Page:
Roman Catholic nun Ardeth Platte talks with Democracy Now! about why she broke into a nuclear silo in Colorado to hammer on a U.S. warplane. This weekend she protested outside the National Security Agency for its role in providing the intelligence that led to the invasion of Iraq.
A court in Ireland last week failed to reach a verdict in a case involving an Irish woman who was charged with damaging a U.S. warplane while it was stopped in an Irish airport for refueling. The plane was headed for Iraq but was grounded after the woman, Mary Kelly, caused up to $1.5 million Euros in damage to the plane.
Anti-war activists and supporters cheered the hung jury last week. Soon after the trial ended, Kelly, a 50-year-old mother of four said, "It’s a great victory for Ireland."
Here in the United States, three Roman Catholic nuns, Carol Gilbert, Ardeth Platte and Jackie Hudson, will be sentenced later this month for a related anti-war action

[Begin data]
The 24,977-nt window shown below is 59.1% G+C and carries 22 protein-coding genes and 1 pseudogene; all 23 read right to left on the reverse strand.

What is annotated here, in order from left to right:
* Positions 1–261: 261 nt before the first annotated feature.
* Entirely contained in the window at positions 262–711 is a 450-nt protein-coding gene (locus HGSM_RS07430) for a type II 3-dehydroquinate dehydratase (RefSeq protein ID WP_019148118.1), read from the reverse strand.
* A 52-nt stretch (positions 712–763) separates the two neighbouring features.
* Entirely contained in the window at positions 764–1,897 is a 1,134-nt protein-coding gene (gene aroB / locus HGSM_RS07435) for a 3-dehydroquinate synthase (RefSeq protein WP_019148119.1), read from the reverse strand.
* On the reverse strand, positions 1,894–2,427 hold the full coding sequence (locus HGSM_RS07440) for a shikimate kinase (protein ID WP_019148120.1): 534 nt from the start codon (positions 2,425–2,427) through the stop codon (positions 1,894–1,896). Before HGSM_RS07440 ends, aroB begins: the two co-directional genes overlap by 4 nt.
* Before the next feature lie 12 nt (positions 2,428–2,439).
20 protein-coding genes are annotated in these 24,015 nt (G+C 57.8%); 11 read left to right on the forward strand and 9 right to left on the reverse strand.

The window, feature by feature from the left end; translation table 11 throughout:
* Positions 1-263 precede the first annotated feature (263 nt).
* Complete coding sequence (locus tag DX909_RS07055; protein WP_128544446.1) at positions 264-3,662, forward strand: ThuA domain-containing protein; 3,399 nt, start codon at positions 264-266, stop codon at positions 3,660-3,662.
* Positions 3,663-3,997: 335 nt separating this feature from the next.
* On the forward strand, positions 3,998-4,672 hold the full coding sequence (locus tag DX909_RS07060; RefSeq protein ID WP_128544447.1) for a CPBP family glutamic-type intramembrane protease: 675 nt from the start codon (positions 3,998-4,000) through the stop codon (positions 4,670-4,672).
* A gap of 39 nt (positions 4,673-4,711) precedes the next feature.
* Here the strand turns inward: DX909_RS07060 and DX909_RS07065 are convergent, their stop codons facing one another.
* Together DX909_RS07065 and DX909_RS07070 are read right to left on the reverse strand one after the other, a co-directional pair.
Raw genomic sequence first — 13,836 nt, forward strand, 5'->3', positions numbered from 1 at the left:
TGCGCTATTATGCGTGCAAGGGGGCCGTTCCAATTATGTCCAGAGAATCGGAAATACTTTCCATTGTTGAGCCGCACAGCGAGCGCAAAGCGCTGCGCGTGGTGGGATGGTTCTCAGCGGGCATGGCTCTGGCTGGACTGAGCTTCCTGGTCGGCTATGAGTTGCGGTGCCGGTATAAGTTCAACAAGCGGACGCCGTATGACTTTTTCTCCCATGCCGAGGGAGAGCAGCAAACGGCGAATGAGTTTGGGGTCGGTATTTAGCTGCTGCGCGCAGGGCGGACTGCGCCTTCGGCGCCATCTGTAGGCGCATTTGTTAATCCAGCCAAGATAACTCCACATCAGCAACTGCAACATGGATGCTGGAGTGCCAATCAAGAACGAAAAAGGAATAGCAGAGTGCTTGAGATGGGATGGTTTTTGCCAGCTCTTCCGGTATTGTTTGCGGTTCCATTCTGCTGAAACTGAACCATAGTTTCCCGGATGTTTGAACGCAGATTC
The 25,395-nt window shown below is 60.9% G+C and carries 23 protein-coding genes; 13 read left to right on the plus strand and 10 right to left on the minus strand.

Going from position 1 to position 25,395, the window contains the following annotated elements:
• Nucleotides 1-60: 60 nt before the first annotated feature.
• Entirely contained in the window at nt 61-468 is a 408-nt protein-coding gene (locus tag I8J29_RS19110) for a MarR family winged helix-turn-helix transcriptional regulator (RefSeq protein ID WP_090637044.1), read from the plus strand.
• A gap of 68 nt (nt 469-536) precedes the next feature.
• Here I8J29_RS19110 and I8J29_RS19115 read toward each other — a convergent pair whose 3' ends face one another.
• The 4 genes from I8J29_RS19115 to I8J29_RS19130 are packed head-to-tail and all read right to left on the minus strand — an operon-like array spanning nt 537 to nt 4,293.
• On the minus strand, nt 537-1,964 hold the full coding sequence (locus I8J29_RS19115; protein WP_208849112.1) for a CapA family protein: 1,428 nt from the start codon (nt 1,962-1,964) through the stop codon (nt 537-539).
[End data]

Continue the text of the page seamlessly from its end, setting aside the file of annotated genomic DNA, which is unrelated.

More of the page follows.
On the morning of Oct. 6, 2002 the Roman Catholic nuns cut the chain securing a nuclear missile site in northeastern Colorado, and entered.
They hammered on a 110-ton concrete lid covering the Minuteman III missile silo. They poured their own blood in the shape of crosses from plastic baby bottles. They sang, and they prayed for world peace.
A Denver jury convicted them last month of injuring and obstructing national defense, and of inflicting more than $1,000 of damage to government property. Prosecutors said they will ask U.S. District Judge Robert Blackburn to sentence the nuns to up to 10 years in federal prison and tens of thousands of dollars in fines.
- Sister Ardeth Platte, Roman Catholic nun and Plowshares activist.